JSA #79

Reviewer: Tim Stevens
Story Title: Lost and Found Part 2

Written by: Keith Champagne
Penciled by: Don Kramer
Inked by: Keith Champagne
Colored by: John Kalisz
Lettered by: Rob Leigh
Editor: Peter Tomasi
Publisher: DC Comics

Last month, when I reviewed this title, I commented that I could not really tell, without checking, that this was a “fill-in” arc written by someone else. This month, I figured out how. Man, does that Thunderbolt have a love for speaking in purple prose. I’m not sure if I missed that the first time out or it just developed this issue, but…wow, that is some verbose voiceover.

Unfortunately, that really took me out of the “Jakeem Thunder as Ruler” segment of the story. Another problem here is that it seems as though the momentum has dropped right out of it. The JSAers and their new Thunderbolt/Djinn friends finally make it to Jakeem, but there is never a sense of danger. Even when Jakeem turns the Thunderbolt on his former friends, it lacks an emotional pop for some reason. Perhaps it is because, two issues in, I still have no handle on Jakeem the Ruler. Thus, there is no sense of betrayal or corruption. One minute he was good, dreadlocked Jakeem, the next he was bad and bald. Mystery is fine, but he is such a cipher right now that he feels like a whole other character we’ve only just met. Thus, where emotion should be there is only vague disinterest.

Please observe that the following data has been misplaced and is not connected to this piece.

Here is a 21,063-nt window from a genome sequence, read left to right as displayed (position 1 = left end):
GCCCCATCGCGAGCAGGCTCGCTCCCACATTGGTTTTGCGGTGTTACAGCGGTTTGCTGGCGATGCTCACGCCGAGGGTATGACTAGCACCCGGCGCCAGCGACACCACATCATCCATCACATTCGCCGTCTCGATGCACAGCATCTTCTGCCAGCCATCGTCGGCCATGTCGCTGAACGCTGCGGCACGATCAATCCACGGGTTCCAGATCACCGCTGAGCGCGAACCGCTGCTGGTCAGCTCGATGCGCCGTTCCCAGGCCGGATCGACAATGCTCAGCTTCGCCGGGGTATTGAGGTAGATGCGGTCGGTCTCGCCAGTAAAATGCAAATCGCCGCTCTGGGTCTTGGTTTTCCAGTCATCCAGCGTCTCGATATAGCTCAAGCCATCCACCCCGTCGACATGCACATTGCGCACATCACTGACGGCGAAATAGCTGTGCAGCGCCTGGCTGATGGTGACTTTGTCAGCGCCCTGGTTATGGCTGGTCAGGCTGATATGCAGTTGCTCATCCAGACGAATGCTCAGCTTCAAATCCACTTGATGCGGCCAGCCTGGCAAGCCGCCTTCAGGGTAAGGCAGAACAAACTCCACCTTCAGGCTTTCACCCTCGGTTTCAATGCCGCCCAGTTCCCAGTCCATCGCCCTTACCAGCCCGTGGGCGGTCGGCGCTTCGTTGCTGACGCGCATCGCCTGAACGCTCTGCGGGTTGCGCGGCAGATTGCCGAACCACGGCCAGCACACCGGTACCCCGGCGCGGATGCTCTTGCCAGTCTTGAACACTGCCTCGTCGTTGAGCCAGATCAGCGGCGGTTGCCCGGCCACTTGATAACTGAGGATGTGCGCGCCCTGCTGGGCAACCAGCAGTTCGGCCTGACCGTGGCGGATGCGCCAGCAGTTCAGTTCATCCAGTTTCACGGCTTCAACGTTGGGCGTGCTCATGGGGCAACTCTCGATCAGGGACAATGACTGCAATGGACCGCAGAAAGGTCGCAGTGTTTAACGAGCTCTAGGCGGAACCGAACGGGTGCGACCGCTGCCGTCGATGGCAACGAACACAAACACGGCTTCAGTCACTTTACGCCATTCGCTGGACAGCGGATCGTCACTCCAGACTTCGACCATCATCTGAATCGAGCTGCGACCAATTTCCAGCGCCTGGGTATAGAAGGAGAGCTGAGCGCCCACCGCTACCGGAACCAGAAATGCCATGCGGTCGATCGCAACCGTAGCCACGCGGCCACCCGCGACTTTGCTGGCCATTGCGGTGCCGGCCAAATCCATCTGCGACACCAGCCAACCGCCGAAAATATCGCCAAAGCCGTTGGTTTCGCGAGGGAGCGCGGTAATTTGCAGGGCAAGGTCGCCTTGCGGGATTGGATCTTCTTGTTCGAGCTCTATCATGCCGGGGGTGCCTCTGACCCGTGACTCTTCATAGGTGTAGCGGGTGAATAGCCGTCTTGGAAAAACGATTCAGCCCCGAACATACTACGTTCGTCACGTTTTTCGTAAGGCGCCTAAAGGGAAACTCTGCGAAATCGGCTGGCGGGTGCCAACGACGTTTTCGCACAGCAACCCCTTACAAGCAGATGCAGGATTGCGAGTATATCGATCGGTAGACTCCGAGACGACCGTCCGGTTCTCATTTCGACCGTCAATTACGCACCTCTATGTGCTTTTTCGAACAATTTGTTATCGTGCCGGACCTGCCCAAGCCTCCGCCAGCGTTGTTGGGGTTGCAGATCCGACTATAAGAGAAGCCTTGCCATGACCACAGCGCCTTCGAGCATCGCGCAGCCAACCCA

The Mordru storyline, on the other hand, bumps along nicely this issue. Finally we get to see Sand step up and prove himself. I do not think he has been this well utilized since issue number 3 or 4 of the series when he faced off with Geomancer. I have liked him from the start, so it is a pleasure for me to see him used as something besides a figure to round out group shots.

Also a credit to that storyline: is it is the first time a DC book has shown how disruptive Spectre’s rampage against magic is. The wizard Shazam promised that it would be, but now we begin to understand how that is the case.

Art wise, as usual, Don Kramer continues to improve. I say, with no hyperbole intended, that I think you can look at each issue he has drawn, in sequence, and pick up on how he improves noticeably in each outing. He has more than proven himself on this title.